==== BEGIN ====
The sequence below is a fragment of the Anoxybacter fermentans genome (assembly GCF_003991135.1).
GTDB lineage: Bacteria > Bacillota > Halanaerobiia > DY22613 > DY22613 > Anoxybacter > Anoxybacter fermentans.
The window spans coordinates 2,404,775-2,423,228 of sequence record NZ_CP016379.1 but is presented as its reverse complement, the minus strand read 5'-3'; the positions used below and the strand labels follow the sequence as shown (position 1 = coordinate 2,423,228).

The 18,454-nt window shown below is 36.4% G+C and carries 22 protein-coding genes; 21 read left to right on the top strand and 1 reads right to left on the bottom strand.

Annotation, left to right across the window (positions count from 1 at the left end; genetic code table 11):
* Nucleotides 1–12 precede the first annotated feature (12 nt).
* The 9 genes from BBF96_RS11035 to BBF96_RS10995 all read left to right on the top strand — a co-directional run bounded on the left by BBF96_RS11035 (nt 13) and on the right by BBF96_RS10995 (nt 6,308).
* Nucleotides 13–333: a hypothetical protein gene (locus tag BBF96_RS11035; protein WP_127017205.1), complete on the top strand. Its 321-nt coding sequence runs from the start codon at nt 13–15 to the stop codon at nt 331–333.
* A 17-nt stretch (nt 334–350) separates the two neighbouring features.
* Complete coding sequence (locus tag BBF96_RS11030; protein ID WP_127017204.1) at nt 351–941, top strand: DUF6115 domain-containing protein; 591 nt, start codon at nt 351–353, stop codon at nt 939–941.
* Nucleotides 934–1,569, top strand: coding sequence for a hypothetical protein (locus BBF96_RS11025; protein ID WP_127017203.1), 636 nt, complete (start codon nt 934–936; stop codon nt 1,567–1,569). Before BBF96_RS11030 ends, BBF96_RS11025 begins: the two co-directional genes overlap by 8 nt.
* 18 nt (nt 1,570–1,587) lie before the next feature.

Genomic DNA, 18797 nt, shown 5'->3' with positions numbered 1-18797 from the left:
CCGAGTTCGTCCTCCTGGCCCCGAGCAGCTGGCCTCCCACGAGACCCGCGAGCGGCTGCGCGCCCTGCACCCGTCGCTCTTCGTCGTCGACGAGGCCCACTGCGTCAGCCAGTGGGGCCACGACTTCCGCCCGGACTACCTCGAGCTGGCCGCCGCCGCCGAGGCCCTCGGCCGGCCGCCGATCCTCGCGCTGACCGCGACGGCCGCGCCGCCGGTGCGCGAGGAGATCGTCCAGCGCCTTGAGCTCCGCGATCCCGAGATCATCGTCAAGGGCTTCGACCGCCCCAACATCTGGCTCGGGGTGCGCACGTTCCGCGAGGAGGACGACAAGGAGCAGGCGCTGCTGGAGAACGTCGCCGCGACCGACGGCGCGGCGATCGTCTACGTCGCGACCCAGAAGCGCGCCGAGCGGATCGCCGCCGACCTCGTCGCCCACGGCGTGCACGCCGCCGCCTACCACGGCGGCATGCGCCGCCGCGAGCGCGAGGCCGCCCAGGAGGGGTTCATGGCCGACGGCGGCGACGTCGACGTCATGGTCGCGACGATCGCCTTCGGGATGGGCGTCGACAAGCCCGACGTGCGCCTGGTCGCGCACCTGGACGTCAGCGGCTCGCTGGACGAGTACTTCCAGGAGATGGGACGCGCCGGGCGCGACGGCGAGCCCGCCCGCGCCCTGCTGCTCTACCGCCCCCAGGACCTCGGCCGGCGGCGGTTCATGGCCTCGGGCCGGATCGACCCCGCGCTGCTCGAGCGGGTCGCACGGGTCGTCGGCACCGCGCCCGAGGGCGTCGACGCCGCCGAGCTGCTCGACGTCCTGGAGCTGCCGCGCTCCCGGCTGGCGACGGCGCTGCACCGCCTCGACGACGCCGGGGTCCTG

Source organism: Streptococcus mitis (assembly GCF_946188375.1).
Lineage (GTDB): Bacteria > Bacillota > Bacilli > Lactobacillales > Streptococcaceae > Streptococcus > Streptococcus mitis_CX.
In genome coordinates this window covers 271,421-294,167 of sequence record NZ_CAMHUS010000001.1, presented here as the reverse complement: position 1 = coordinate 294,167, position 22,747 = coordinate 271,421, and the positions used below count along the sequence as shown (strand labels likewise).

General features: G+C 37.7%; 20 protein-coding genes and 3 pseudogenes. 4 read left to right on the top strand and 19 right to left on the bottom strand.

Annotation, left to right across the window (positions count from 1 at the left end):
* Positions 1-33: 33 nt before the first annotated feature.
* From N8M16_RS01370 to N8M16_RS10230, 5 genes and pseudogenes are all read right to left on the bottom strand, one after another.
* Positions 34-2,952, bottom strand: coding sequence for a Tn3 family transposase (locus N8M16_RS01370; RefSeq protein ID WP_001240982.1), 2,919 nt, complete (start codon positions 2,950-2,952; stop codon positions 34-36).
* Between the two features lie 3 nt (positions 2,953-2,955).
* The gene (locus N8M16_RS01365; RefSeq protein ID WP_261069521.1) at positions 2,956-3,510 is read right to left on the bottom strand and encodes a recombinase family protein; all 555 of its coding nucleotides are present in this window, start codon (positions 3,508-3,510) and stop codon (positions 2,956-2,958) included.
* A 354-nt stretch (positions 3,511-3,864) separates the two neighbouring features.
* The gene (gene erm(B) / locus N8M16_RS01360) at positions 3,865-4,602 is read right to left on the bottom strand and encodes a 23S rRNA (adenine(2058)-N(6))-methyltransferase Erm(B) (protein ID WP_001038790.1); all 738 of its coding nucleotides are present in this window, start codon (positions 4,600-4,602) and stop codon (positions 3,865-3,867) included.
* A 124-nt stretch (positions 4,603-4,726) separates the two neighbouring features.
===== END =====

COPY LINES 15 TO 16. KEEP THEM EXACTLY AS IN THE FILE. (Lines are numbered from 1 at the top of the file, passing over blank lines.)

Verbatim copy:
Source organism: Streptococcus mitis (assembly GCF_946188375.1).
Lineage (GTDB): Bacteria > Bacillota > Bacilli > Lactobacillales > Streptococcaceae > Streptococcus > Streptococcus mitis_CX.